As well as making this finding, the Court also considered whether Daiwa’s defences to the claim of breach of the Quincecare duty would have succeeded if it had found that Mr Al Sanea’s fraud should be attributed to the company.
Daiwa argued that Singularis’ claim was barred for illegality, relying on Mr Al Sanea’s provision of documents which he knew to be false and his breach of fiduciary duty towards Singularis. The Court approached the illegality defence by assessing its application in the context of: (a) the underlying purpose of the prohibition which had been transgressed; (b) other relevant public interests; and (c) the proportionality and fairness to Singularis of denying its claim. Considering each of these factors, the Court rejected the defence, considering that:
- While the purpose of the prohibition on making false statements (which was transgressed in this case) was in part to protect the bank from being deceived, that purpose was achieved by ensuring that the bank would be liable to repay the money only if it had breached its Quincecare
- There is public interest in financial institutions playing a part in reducing and uncovering financial crime and money laundering. This would be undermined if a bank can escape the consequences of failing to do so by reference to the illegal conduct of its customers.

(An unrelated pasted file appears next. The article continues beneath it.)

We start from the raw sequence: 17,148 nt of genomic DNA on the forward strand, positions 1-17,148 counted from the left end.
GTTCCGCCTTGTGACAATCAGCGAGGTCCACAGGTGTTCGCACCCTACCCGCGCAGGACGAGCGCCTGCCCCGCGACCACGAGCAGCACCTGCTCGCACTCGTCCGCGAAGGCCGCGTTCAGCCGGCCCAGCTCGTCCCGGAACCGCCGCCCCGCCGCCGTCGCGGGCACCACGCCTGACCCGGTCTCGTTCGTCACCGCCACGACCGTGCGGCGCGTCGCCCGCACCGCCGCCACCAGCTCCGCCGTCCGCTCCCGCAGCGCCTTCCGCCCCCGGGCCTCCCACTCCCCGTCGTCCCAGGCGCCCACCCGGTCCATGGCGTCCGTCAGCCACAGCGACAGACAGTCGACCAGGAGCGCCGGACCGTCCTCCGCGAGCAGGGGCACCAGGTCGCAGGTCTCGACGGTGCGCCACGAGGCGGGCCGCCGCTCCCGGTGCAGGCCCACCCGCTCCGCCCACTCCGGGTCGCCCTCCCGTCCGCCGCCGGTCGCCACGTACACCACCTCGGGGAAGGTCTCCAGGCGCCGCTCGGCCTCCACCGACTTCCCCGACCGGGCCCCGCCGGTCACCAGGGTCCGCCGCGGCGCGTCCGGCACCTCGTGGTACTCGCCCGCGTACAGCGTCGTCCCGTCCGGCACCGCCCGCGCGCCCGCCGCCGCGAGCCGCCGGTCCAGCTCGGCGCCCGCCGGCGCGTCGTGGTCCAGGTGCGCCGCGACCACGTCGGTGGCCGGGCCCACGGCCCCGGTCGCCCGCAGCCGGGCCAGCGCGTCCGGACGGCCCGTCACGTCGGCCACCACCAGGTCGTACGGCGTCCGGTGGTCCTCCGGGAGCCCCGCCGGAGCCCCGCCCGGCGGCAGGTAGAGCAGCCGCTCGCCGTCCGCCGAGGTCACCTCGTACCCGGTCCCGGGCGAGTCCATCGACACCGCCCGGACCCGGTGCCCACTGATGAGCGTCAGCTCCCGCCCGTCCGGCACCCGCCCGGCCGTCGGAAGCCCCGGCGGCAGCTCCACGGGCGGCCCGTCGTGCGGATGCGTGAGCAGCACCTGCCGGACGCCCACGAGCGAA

- Denial of the claim would be disproportionate to any wrongdoing by the company (particularly as it was possible to make a deduction for contributory negligence on the customer’s part).
The Court commented that “the Quincecare duty strikes a careful balance between the interests of the customer and those of the bank and denying the claim would not enhance the integrity of the law”.
The Court did not accept Daiwa’s argument that the Singularis’ loss had been caused by its own fault (in committing the fraud) rather than the fault of Daiwa. The very purpose of the Quincecare duty is to protect a bank’s customers from the harm caused by people for whom the customer is responsible. Accordingly, this was not a case in which the company’s act of dishonesty came after the bank’s breach of duty. Rather, the fraudulent instruction gave rise to the duty of care, which the bank then breached, causing the loss.
Countervailing claim in deceit
The Court considered this to be a variant of the causation argument. It held that Daiwa’s breach of the Quincecare duty (and not Mr Al Sanea’s misrepresentations) gave rise to the bank’s exposure to Singularis, quoting the court of appeal’s finding that “it would be a surprising result if Daiwa, having breached that duty, could escape liability by placing reliance on the existence of the fraud that was itself a pre-condition for its liability”.
The question of how a bank should act when it suspects fraud can be complex and give rise to a number of competing issues and priorities. The Court’s decision in this case emphasises how important it is for financial institutions to get it right.
The Court’s decision was clearly influenced by the public policy interest of holding banks accountable for the detection of financial crime and tackling fraud. As instances of fraud continue to increase, financial institutions should therefore expect further consideration and analysis of the Quincecare duty.